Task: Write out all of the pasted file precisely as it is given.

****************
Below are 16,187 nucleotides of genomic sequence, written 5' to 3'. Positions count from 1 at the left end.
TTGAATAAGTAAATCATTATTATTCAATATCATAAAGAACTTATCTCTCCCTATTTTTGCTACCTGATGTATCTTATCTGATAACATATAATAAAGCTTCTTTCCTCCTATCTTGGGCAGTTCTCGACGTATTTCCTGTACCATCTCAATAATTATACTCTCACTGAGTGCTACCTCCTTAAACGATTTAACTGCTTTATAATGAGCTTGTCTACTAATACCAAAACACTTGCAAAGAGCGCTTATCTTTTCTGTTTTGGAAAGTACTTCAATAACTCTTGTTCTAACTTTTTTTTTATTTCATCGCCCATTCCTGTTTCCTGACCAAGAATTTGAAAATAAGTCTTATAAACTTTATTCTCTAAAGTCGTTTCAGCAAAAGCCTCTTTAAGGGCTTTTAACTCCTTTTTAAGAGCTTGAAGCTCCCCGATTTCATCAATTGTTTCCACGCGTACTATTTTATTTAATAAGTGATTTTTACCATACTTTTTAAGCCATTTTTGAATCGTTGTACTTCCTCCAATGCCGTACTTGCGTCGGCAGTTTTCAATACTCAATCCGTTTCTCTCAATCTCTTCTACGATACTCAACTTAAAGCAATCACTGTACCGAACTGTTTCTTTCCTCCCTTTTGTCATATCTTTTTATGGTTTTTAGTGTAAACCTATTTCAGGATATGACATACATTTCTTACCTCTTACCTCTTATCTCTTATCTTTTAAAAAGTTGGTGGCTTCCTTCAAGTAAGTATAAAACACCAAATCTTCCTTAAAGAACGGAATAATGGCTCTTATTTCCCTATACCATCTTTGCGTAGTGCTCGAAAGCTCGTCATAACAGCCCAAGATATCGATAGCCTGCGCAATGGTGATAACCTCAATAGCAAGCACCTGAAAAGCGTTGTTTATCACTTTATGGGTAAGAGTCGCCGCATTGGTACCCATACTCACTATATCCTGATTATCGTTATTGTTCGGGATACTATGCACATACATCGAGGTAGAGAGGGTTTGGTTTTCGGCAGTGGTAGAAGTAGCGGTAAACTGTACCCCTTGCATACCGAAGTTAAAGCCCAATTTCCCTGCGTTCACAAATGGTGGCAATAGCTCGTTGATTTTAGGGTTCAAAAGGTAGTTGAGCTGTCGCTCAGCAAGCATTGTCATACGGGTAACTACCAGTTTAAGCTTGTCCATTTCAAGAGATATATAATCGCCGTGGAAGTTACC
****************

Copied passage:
Below are 16,187 nucleotides of genomic sequence, written 5' to 3'. Positions count from 1 at the left end.
TTGAATAAGTAAATCATTATTATTCAATATCATAAAGAACTTATCTCTCCCTATTTTTGCTACCTGATGTATCTTATCTGATAACATATAATAAAGCTTCTTTCCTCCTATCTTGGGCAGTTCTCGACGTATTTCCTGTACCATCTCAATAATTATACTCTCACTGAGTGCTACCTCCTTAAACGATTTAACTGCTTTATAATGAGCTTGTCTACTAATACCAAAACACTTGCAAAGAGCGCTTATCTTTTCTGTTTTGGAAAGTACTTCAATAACTCTTGTTCTAACTTTTTTTTTATTTCATCGCCCATTCCTGTTTCCTGACCAAGAATTTGAAAATAAGTCTTATAAACTTTATTCTCTAAAGTCGTTTCAGCAAAAGCCTCTTTAAGGGCTTTTAACTCCTTTTTAAGAGCTTGAAGCTCCCCGATTTCATCAATTGTTTCCACGCGTACTATTTTATTTAATAAGTGATTTTTACCATACTTTTTAAGCCATTTTTGAATCGTTGTACTTCCTCCAATGCCGTACTTGCGTCGGCAGTTTTCAATACTCAATCCGTTTCTCTCAATCTCTTCTACGATACTCAACTTAAAGCAATCACTGTACCGAACTGTTTCTTTCCTCCCTTTTGTCATATCTTTTTATGGTTTTTAGTGTAAACCTATTTCAGGATATGACATACATTTCTTACCTCTTACCTCTTATCTCTTATCTTTTAAAAAGTTGGTGGCTTCCTTCAAGTAAGTATAAAACACCAAATCTTCCTTAAAGAACGGAATAATGGCTCTTATTTCCCTATACCATCTTTGCGTAGTGCTCGAAAGCTCGTCATAACAGCCCAAGATATCGATAGCCTGCGCAATGGTGATAACCTCAATAGCAAGCACCTGAAAAGCGTTGTTTATCACTTTATGGGTAAGAGTCGCCGCATTGGTACCCATACTCACTATATCCTGATTATCGTTATTGTTCGGGATACTATGCACATACATCGAGGTAGAGAGGGTTTGGTTTTCGGCAGTGGTAGAAGTAGCGGTAAACTGTACCCCTTGCATACCGAAGTTAAAGCCCAATTTCCCTGCGTTCACAAATGGTGGCAATAGCTCGTTGATTTTAGGGTTCAAAAGGTAGTTGAGCTGTCGCTCAGCAAGCATTGTCATACGGGTAACTACCAGTTTAAGCTTGTCCATTTCAAGAGATATATAATCGCCGTGGAAGTTACC